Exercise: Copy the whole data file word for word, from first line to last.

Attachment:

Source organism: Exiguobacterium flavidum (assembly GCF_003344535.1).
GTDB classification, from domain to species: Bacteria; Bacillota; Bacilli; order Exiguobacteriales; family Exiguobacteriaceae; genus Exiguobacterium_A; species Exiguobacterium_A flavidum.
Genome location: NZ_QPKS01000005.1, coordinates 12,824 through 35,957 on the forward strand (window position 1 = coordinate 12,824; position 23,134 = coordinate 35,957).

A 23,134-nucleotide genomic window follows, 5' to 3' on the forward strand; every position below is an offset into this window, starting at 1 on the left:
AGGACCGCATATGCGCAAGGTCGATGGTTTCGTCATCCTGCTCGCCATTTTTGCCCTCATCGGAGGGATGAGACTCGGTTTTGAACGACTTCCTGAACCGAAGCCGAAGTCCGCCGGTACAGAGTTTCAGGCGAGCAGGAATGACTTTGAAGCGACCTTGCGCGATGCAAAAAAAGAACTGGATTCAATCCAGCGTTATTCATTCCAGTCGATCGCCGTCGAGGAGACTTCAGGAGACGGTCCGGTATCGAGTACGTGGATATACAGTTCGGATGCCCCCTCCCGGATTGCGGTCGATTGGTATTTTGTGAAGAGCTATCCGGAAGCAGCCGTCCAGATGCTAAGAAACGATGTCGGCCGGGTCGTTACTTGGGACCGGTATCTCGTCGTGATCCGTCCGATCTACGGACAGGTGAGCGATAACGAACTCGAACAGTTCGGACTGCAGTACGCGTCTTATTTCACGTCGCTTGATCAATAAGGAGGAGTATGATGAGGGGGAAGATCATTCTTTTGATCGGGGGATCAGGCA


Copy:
Source organism: Exiguobacterium flavidum (assembly GCF_003344535.1).
GTDB classification, from domain to species: Bacteria; Bacillota; Bacilli; order Exiguobacteriales; family Exiguobacteriaceae; genus Exiguobacterium_A; species Exiguobacterium_A flavidum.
Genome location: NZ_QPKS01000005.1, coordinates 12,824 through 35,957 on the forward strand (window position 1 = coordinate 12,824; position 23,134 = coordinate 35,957).

A 23,134-nucleotide genomic window follows, 5' to 3' on the forward strand; every position below is an offset into this window, starting at 1 on the left:
AGGACCGCATATGCGCAAGGTCGATGGTTTCGTCATCCTGCTCGCCATTTTTGCCCTCATCGGAGGGATGAGACTCGGTTTTGAACGACTTCCTGAACCGAAGCCGAAGTCCGCCGGTACAGAGTTTCAGGCGAGCAGGAATGACTTTGAAGCGACCTTGCGCGATGCAAAAAAAGAACTGGATTCAATCCAGCGTTATTCATTCCAGTCGATCGCCGTCGAGGAGACTTCAGGAGACGGTCCGGTATCGAGTACGTGGATATACAGTTCGGATGCCCCCTCCCGGATTGCGGTCGATTGGTATTTTGTGAAGAGCTATCCGGAAGCAGCCGTCCAGATGCTAAGAAACGATGTCGGCCGGGTCGTTACTTGGGACCGGTATCTCGTCGTGATCCGTCCGATCTACGGACAGGTGAGCGATAACGAACTCGAACAGTTCGGACTGCAGTACGCGTCTTATTTCACGTCGCTTGATCAATAAGGAGGAGTATGATGAGGGGGAAGATCATTCTTTTGATCGGGGGATCAGGCA